Federal court refuses to end quarantine hotel rules, saying health order remains until full hearing in June
In June a full hearing is scheduled by the Federal Court to hear a number of challenges to the government’s health restrictions in response to COVID
The Federal Court refused to order an immediate end to the federal government’s quarantine hotel rules, but agreed it is an issue needing close judicial scrutiny because of restrictions it places on travellers. A public health emergency, like the global pandemic caused by COVID-19, is in one sense simply another emergency. “ However, it must also be recognized that it is a type of situation that can inspire irrational fears and passions, which may in turn provoke a government to adopt excessive measures that trench unduly on the rights and freedoms of individuals” ,the court said in its ruling.
It is necessary, therefore, to subject government rationale for any emergency measures to a degree of scrutiny that is proportional to the risk that Charter rights may have been impaired by actions based on irrational fears rather than the careful weighing of competing interests based on the evidence.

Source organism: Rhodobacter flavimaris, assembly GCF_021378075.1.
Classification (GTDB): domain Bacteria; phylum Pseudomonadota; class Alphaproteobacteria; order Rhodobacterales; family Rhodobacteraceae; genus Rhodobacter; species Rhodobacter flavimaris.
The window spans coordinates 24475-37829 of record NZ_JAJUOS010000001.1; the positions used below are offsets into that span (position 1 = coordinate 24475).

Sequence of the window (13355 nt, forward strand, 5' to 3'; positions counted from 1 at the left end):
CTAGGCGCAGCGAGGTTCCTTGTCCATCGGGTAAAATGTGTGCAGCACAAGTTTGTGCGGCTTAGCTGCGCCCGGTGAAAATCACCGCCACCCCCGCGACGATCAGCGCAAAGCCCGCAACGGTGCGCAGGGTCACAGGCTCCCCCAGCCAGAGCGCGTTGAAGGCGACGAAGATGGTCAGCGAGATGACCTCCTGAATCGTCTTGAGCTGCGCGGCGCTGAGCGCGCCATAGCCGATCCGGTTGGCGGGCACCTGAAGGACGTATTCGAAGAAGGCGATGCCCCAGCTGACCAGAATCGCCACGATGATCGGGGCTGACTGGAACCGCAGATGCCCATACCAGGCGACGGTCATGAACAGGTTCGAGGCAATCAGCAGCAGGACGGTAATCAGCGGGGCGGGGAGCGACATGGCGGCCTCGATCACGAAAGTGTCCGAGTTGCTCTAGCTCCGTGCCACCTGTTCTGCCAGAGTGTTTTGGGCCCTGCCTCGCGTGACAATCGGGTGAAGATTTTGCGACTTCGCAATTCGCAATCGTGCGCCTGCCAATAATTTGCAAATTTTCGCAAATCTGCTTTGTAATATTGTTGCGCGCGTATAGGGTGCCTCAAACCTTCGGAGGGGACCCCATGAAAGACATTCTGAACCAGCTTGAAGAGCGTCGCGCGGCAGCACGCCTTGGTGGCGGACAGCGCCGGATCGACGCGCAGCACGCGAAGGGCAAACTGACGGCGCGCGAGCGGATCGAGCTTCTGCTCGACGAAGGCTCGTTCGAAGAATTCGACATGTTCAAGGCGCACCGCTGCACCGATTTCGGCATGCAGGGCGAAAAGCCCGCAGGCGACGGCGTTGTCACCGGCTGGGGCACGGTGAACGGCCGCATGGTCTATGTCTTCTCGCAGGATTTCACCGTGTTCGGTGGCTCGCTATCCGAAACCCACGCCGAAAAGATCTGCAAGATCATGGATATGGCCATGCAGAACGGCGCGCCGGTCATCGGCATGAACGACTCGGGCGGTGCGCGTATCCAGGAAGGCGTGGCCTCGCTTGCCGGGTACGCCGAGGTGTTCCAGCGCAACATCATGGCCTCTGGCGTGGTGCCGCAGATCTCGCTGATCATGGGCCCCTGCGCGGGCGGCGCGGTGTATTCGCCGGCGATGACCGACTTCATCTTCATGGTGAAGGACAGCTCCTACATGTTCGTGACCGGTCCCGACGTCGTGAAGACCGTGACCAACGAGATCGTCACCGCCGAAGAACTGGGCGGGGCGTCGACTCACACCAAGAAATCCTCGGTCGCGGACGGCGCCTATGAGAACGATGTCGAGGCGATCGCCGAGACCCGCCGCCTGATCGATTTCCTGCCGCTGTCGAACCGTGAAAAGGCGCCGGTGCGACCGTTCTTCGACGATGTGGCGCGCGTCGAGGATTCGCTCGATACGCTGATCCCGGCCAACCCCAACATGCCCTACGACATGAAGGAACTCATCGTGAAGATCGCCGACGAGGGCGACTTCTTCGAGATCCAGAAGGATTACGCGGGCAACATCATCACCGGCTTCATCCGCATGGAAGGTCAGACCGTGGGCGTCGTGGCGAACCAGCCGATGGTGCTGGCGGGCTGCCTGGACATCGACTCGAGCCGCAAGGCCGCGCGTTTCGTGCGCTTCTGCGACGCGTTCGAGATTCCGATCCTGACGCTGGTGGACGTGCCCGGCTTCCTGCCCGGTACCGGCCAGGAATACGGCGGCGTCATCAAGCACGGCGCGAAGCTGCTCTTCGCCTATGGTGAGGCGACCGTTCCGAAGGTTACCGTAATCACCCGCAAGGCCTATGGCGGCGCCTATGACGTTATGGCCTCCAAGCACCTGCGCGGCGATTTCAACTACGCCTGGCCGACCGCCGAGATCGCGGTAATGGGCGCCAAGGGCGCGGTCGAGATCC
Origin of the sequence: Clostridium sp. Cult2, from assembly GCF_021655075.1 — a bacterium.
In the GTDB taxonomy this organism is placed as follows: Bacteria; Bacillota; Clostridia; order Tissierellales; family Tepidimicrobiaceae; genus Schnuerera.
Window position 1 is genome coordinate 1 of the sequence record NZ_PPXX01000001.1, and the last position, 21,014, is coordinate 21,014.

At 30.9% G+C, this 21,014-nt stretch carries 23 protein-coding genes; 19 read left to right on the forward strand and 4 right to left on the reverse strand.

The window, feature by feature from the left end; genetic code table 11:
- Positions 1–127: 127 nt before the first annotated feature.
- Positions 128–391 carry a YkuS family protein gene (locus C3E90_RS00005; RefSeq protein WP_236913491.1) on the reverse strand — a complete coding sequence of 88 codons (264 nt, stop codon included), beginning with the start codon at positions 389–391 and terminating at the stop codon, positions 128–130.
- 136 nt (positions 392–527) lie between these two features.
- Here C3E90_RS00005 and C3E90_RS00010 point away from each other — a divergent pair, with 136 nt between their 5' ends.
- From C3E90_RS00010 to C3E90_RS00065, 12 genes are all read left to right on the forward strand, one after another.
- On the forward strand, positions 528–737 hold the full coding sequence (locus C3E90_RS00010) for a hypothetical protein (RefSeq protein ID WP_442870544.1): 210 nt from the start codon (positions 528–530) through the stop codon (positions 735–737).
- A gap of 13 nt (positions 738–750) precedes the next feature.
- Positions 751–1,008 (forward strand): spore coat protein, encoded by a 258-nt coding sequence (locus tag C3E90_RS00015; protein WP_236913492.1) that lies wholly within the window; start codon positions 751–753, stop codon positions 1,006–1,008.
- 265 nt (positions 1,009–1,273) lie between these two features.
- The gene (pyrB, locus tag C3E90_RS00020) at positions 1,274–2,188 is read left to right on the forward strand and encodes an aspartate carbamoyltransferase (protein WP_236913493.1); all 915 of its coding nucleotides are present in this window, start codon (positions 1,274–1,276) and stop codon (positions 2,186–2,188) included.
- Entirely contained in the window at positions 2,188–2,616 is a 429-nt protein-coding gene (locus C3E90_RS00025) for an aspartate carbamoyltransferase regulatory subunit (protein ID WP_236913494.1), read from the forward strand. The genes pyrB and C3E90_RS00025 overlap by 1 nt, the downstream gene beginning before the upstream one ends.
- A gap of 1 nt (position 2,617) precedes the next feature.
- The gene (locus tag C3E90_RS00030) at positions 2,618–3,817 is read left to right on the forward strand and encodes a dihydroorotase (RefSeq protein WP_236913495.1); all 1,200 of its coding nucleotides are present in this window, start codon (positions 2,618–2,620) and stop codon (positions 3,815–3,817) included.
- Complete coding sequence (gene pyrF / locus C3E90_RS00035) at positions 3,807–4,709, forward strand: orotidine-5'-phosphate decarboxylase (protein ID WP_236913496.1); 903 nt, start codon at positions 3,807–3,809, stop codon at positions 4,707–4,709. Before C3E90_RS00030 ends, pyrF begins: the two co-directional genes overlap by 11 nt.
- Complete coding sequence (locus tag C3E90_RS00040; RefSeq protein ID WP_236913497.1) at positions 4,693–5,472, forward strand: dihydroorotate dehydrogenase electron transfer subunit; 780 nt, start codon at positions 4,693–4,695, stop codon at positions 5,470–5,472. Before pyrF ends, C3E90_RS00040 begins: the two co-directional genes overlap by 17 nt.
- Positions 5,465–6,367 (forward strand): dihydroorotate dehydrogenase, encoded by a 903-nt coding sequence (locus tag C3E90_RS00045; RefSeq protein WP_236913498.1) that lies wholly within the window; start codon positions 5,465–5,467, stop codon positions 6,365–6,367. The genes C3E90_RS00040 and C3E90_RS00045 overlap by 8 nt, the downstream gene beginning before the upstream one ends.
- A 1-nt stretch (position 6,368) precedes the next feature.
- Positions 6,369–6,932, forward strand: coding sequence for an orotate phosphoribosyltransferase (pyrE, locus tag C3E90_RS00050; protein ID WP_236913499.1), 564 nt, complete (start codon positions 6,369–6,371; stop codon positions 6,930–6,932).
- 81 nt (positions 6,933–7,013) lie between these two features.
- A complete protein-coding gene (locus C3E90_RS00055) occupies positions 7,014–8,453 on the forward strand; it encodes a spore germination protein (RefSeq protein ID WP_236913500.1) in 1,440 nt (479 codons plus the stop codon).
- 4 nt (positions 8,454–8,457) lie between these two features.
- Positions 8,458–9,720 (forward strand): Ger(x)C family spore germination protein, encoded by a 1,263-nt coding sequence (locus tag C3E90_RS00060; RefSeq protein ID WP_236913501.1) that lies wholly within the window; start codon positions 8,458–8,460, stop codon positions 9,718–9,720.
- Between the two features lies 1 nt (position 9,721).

That examination will come in June, when a full trial is scheduled by the Federal Court to hear a number of challenges to the government’s health restrictions in response to COVID. “Any harm to the Applicants” rights and freedoms from a temporary stay at a hotel is not a sufficient basis to suspend a significant public health measure that is based on the advice of scientific experts, and seeks to prevent or slow the spread of COVID-19 and its variants into Canada.
A joint motion by nine people asked the court to suspend the emergency measure requiring travellers arriving in Canada by air to pre-book and pay for a three-day stay in a government-approved hotel and remain in quarantine there until a second COVID test confirms they are not carrying the novel coronavirus. Most of the nine left Canada before the rules were put in place.
In response, the government argued that having to change travel plans and incur added travel costs because of the rules is not enough to upend public health measures responding to the emergence of new COVID-19 variants of concern. She wants to return to Canada to see her family, especially her first great-grandchild, and also to see her family doctor, court heard. She said she fears for her safety and does not feel comfortable at a mandated federal facility.
Reid Nehring, an Alberta resident, told court he doesn’t want the government to “insert a foreign object into my body under the guise of testing,” in his objection to the requirement of having a COVID test before arriving in Canada.
He told court the fees of the mandatory hotel will create financial hardship on top of his travel and not working for three months while out of Ontario. Michel Lafontaine, of Quebec, said he and his wife travelled south in response to the Canadian government’s dire warnings that the health care system might be overwhelmed during the pandemic.
Source: Adrian Humphreys | NP